BY SABRINE BRISMEUR
After months of preparation, the National Honor Society (NHS) hosted their second annual Black History Month Art Gala on Friday, turning the cafeteria into an art gallery with dozens of creative works for the night.
“Our members worked really hard on this project,” NHS sponsor Dwayne Dixon said. “We’ve been planning this for three months, and there were times when I wanted to give up because of the stress. But when it came down to the last hour, our NHS kids came through.”
The Art Gala, taking place from six to nine, presented a variety of creative work ranging from literary pieces to photography, paintings, and collages. Propped up on easels, framed, or carefully hung, all the artwork reflected this year’s gala theme: unity and kindness. Paintings of clasped hands, collages of news headlines from touching world events, and drawings of Earth characterized a large portion of the gala.
“The art in the gala was truly remarkable,” junior Stav Sharoni said. “I didn’t know that there were so many talented painters in our school, so all the creative work really stood out. The messages and morals that they portrayed in their pieces are important and personal, so the fact that they were able to show their thought process in a physical form made all the difference.”
After perusing the gallery, students and parents headed over to the food line and stocked up on salad, pasta, garlic rolls, and chicken provided by local vendors before sitting down to enjoy the presentations. Students performed interpretive dance pieces, read poetry, and analyzed their art in front of a crowd of around sixty.
Congress debaters Zachary Perrotta and Bruce Glasserman put on a twenty-minute debate centered around whether the political party switch of the 1960s ever occurred, drawing laughter from the crowd at times during a tersely humorous cross-questioning period.
“Having a mic made it pretty difficult to move around freely and look at my crowd and at my notes,” Glasserman said. “But it was cool to debate for the gala because we were able to argue about a topic we were genuinely interested in, and [we] could educate a few people about something they may not have known about.”
But the most lively part of the gala was undoubtedly during the artwork auction, hosted by senior Max Mickenberg for the second year in a row. Embodying the role of a fast-taking auctioneer, Mickenberg’s witty remarks — “Think about how this beautiful painting just breaks your heart. Now think about how you’re about to break your wallet buying it!” — racked up dozens of purchases by the end of the night. All the money made through the auction and ticket purchases ($1 a person) was donated to the Wounded Warriors project, whose pamphlets could be found on all tables.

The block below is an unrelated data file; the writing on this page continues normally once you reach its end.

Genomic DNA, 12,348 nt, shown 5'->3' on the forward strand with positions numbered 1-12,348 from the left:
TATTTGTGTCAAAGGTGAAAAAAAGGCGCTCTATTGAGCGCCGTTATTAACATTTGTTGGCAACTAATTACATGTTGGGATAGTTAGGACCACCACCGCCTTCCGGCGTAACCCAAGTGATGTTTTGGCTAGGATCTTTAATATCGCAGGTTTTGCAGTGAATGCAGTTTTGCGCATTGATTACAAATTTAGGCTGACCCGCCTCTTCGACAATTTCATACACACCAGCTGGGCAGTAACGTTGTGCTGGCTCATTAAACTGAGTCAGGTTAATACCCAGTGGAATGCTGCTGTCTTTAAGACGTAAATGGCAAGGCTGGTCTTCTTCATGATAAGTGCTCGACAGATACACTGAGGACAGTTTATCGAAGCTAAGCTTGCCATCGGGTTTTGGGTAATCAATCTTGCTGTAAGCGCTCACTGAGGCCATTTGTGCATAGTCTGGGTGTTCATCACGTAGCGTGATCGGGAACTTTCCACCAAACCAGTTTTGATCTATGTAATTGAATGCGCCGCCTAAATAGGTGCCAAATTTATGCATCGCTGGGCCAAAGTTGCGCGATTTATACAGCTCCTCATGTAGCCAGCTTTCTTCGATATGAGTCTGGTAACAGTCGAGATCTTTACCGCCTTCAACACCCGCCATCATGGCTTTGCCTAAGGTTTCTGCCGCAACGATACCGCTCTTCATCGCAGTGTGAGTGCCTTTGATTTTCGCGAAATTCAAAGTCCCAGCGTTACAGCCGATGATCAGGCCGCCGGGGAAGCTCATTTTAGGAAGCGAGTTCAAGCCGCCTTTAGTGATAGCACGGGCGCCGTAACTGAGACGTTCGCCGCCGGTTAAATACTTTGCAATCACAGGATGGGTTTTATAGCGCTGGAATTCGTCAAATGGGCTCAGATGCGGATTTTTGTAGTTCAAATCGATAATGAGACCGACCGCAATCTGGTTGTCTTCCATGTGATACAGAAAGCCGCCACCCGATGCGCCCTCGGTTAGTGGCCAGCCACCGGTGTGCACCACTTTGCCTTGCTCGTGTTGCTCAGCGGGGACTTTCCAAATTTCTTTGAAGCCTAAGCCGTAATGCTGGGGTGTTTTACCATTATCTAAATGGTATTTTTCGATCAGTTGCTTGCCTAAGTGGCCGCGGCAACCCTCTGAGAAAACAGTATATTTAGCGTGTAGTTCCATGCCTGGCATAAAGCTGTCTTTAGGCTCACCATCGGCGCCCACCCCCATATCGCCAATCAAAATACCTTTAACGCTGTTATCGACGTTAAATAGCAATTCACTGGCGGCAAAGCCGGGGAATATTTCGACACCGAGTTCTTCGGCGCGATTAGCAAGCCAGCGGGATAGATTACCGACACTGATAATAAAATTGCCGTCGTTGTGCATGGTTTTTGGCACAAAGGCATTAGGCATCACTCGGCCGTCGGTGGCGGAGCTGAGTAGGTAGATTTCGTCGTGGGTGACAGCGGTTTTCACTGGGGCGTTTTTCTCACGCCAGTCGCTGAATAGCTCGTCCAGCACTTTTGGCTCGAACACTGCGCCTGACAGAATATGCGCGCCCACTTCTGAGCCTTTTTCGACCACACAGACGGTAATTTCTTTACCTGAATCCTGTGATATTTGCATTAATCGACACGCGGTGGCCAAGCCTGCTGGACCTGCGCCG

“The Wounded Warrior project is an organization that raises money for injured veterans from places like Iraq or Afghanistan,” Dixon said. “It helps soldiers that need medical or mental or financial assistance — Wounded Warrior makes it happen for them. Supporting our troops is something that we’re always focused on in NHS.”
“To be able to fund the Wounded Warrior project through auctioning art was a great way to help people out,” Mickenberg added. “It was just a fun experience as a whole.”
The night ended on a positive note, with three winners being chosen for their creative contributions to the gala. Winners chose between an HP Printer, Beats headphones, and a Kindle fire.
Junior Moira Kelly, who won first place for her ballpoint ink and acrylic piece depicting a portrait of Obama and the United States, decided on the highly-desired printer.
“I feel to have unity in this country, we must have not just respect for everyone, even if they are different, but dignity for ourselves and where we came from,” she said. “I believe that as our president, Obama tried to unify a nation that was sometimes divided and whether or not someone agrees with him, we should appreciate all he tried to do for this nation.”
A large cake and ice cream were provided by NHS after winners were announced, and friends and families congregated in the gallery to enjoy the music, dessert, and atmosphere before going home.
“I just thought it was awesome,” Principal Wendy Doll said. “It was an incredible mix of talent that really got the overall theme of unity and kindness through the civil rights movement and black history and celebration. The kids did an awesome job. It was great fun to listen to their debates, see their artwork, and watch the live auction.”
Moira Kelly, junior – Ballpoint and Acrylic – “Dignity and Respect”
Karina Blodnieks, senior – Poem – “Digression in the First Person”
Eve Siebert, junior – Watercolor – “Untitled”